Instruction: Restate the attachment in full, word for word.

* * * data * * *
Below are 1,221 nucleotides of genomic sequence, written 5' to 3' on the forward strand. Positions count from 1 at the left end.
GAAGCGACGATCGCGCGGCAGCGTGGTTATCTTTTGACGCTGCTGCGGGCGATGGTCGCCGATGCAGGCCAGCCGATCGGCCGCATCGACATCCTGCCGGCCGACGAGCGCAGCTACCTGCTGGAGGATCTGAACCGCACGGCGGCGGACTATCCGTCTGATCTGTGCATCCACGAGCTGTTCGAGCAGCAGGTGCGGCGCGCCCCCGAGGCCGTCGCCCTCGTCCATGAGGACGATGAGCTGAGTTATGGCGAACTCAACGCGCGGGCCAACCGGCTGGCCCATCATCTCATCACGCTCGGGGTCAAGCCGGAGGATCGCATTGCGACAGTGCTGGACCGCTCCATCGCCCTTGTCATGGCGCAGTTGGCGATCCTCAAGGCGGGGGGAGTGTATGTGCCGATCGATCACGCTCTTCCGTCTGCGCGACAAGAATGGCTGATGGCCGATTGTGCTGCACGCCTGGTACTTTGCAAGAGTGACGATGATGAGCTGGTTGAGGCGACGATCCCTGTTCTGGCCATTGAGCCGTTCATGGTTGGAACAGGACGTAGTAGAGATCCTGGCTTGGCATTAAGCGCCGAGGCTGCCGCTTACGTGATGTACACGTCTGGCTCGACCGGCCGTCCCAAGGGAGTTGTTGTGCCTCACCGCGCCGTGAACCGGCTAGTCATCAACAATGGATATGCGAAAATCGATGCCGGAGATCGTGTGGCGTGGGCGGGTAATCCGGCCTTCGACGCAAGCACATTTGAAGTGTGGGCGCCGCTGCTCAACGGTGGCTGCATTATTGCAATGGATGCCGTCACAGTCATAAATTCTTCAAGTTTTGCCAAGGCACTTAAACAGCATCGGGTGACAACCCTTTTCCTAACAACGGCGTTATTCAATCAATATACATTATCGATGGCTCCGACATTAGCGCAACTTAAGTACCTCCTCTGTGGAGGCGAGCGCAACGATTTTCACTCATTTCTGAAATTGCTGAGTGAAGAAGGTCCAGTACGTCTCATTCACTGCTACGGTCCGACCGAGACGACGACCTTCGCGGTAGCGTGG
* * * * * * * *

Below are 1,221 nucleotides of genomic sequence, written 5' to 3' on the forward strand. Positions count from 1 at the left end.
GAAGCGACGATCGCGCGGCAGCGTGGTTATCTTTTGACGCTGCTGCGGGCGATGGTCGCCGATGCAGGCCAGCCGATCGGCCGCATCGACATCCTGCCGGCCGACGAGCGCAGCTACCTGCTGGAGGATCTGAACCGCACGGCGGCGGACTATCCGTCTGATCTGTGCATCCACGAGCTGTTCGAGCAGCAGGTGCGGCGCGCCCCCGAGGCCGTCGCCCTCGTCCATGAGGACGATGAGCTGAGTTATGGCGAACTCAACGCGCGGGCCAACCGGCTGGCCCATCATCTCATCACGCTCGGGGTCAAGCCGGAGGATCGCATTGCGACAGTGCTGGACCGCTCCATCGCCCTTGTCATGGCGCAGTTGGCGATCCTCAAGGCGGGGGGAGTGTATGTGCCGATCGATCACGCTCTTCCGTCTGCGCGACAAGAATGGCTGATGGCCGATTGTGCTGCACGCCTGGTACTTTGCAAGAGTGACGATGATGAGCTGGTTGAGGCGACGATCCCTGTTCTGGCCATTGAGCCGTTCATGGTTGGAACAGGACGTAGTAGAGATCCTGGCTTGGCATTAAGCGCCGAGGCTGCCGCTTACGTGATGTACACGTCTGGCTCGACCGGCCGTCCCAAGGGAGTTGTTGTGCCTCACCGCGCCGTGAACCGGCTAGTCATCAACAATGGATATGCGAAAATCGATGCCGGAGATCGTGTGGCGTGGGCGGGTAATCCGGCCTTCGACGCAAGCACATTTGAAGTGTGGGCGCCGCTGCTCAACGGTGGCTGCATTATTGCAATGGATGCCGTCACAGTCATAAATTCTTCAAGTTTTGCCAAGGCACTTAAACAGCATCGGGTGACAACCCTTTTCCTAACAACGGCGTTATTCAATCAATATACATTATCGATGGCTCCGACATTAGCGCAACTTAAGTACCTCCTCTGTGGAGGCGAGCGCAACGATTTTCACTCATTTCTGAAATTGCTGAGTGAAGAAGGTCCAGTACGTCTCATTCACTGCTACGGTCCGACCGAGACGACGACCTTCGCGGTAGCGTGG